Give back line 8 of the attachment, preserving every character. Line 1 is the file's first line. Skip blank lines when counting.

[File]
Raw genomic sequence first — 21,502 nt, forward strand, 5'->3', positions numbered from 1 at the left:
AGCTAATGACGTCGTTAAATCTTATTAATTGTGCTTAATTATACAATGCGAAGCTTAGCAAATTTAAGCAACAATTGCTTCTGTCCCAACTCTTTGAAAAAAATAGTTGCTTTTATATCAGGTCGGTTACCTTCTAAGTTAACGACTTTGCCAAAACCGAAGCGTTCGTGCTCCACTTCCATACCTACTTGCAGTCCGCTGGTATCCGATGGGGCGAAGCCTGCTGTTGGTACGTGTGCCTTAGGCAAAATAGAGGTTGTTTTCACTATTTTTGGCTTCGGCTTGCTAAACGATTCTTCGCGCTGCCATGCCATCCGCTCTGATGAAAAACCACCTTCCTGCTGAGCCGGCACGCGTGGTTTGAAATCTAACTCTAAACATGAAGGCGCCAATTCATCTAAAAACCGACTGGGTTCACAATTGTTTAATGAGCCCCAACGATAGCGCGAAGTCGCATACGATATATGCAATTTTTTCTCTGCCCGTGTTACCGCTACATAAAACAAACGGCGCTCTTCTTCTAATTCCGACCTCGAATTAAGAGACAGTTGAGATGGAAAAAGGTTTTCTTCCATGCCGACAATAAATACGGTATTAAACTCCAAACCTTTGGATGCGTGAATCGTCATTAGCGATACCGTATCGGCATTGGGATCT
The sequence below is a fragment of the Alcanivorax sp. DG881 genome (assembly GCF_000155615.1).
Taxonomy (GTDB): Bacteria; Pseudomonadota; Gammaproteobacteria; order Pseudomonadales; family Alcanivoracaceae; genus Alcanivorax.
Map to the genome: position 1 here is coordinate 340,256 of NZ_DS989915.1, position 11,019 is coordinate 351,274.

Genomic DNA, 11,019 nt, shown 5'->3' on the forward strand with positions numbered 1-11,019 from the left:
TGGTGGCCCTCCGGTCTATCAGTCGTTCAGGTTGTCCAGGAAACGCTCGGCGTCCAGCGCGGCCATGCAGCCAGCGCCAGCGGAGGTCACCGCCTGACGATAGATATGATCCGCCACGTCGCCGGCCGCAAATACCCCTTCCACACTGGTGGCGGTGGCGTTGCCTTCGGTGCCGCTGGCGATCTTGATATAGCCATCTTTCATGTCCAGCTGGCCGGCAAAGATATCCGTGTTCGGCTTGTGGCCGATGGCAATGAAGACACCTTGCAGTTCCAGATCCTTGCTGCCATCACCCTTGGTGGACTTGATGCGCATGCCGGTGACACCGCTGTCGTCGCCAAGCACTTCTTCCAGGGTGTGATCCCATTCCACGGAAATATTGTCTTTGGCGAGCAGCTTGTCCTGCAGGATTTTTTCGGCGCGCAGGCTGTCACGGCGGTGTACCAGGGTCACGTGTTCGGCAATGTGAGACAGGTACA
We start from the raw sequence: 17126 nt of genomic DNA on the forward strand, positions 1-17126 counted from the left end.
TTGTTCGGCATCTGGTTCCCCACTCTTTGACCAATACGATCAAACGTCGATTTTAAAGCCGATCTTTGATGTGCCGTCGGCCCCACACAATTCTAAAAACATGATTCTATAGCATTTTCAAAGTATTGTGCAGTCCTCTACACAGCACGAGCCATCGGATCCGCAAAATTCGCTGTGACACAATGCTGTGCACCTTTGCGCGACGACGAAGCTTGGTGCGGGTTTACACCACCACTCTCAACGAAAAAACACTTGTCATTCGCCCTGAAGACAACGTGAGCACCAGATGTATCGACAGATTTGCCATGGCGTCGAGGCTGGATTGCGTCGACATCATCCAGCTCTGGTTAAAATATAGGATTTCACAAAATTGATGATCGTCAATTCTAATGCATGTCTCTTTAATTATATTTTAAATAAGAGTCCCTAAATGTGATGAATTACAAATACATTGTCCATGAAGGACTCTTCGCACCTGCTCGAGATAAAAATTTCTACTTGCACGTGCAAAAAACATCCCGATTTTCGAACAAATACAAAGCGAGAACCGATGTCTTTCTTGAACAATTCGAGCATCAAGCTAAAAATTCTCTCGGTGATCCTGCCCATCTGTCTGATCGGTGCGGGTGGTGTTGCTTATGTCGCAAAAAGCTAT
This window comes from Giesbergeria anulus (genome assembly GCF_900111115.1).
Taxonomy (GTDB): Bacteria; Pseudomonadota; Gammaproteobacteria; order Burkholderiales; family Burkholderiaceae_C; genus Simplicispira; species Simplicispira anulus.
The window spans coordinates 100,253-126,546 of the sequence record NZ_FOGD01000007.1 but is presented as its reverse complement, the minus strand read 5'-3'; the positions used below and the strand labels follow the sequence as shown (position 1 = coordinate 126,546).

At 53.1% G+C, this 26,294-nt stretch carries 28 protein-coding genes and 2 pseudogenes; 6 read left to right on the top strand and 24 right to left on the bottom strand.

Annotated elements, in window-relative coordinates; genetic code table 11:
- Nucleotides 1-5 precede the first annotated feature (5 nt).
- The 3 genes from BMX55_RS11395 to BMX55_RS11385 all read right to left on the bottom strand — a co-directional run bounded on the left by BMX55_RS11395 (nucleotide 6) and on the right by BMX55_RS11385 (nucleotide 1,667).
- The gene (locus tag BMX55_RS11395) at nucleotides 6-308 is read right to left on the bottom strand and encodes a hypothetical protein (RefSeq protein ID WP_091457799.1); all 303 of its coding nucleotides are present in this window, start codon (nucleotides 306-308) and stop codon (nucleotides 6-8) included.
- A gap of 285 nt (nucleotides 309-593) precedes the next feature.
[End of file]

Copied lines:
We start from the raw sequence: 17126 nt of genomic DNA on the forward strand, positions 1-17126 counted from the left end.